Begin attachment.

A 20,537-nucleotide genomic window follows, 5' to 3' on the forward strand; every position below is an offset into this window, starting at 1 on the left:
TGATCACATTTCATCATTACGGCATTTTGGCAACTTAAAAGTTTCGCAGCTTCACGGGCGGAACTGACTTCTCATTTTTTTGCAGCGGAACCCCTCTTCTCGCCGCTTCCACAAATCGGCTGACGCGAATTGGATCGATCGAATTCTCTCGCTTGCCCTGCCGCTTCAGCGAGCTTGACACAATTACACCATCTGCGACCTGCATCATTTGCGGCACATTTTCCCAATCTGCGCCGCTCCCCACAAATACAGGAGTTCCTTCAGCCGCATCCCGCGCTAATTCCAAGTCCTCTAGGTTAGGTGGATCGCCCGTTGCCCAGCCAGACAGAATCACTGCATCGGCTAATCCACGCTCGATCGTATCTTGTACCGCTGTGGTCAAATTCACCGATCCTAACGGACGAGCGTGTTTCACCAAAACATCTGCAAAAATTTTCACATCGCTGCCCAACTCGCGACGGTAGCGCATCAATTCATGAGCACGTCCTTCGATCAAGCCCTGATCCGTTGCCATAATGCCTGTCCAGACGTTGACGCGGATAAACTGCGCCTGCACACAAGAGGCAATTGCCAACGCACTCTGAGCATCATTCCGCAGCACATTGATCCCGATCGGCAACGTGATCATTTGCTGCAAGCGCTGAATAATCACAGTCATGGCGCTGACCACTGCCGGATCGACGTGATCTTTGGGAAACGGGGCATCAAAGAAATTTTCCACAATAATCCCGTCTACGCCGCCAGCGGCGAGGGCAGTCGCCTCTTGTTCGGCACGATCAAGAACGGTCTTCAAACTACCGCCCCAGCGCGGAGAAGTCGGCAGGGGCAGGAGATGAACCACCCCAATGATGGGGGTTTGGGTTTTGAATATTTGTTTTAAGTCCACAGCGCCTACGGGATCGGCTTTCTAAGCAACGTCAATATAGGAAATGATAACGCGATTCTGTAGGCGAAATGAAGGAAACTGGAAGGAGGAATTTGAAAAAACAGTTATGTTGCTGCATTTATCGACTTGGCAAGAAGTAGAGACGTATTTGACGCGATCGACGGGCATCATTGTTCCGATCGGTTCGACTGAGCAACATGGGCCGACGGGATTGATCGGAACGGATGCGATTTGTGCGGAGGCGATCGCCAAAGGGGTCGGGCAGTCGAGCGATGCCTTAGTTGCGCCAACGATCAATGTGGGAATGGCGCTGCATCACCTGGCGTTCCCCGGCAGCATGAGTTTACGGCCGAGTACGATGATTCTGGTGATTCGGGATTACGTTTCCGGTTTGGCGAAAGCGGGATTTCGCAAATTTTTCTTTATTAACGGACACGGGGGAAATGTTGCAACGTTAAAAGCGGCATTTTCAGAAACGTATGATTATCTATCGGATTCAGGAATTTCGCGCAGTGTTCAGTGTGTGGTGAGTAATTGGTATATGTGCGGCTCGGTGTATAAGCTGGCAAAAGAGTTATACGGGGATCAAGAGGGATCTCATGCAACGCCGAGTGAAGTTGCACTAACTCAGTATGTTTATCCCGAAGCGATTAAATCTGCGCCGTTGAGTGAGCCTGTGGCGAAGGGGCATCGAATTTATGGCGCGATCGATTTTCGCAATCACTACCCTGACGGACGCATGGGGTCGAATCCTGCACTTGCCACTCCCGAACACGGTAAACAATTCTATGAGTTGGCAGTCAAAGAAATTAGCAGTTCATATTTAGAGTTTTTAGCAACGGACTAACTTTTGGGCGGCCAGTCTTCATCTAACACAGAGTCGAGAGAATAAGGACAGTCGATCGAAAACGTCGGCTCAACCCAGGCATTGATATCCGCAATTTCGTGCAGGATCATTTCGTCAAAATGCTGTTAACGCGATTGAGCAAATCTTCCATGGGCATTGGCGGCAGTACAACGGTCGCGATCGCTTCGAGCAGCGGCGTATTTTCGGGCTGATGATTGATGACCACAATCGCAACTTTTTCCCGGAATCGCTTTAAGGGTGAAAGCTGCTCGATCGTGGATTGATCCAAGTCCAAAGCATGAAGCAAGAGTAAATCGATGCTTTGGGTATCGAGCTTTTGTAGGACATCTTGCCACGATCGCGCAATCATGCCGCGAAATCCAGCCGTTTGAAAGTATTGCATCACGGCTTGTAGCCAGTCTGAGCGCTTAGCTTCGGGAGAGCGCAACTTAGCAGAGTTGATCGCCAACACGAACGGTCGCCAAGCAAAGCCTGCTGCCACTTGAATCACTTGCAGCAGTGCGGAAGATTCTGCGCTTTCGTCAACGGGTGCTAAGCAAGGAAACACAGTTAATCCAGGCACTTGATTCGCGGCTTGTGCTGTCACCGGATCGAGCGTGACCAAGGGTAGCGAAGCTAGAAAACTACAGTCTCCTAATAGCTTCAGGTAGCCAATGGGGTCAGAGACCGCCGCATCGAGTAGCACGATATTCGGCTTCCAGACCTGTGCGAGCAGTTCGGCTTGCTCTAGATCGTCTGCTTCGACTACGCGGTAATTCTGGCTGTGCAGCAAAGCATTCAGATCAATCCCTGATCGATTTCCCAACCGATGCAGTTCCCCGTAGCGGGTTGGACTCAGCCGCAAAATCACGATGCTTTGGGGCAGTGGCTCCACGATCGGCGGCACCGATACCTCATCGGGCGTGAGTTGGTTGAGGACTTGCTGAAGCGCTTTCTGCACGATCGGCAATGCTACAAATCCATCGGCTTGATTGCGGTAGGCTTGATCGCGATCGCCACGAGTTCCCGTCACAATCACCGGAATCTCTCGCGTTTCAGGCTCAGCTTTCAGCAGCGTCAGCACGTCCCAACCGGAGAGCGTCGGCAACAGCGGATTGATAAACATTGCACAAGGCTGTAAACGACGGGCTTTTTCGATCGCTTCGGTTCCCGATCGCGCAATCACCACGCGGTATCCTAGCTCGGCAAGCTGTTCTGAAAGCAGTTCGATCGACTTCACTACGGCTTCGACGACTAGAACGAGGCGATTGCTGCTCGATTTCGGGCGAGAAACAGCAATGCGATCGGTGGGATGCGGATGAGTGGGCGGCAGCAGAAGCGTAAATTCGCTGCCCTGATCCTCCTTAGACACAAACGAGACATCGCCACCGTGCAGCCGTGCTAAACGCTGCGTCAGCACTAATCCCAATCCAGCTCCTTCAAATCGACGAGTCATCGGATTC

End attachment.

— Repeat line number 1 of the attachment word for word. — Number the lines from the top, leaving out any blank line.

A 20,537-nucleotide genomic window follows, 5' to 3' on the forward strand; every position below is an offset into this window, starting at 1 on the left: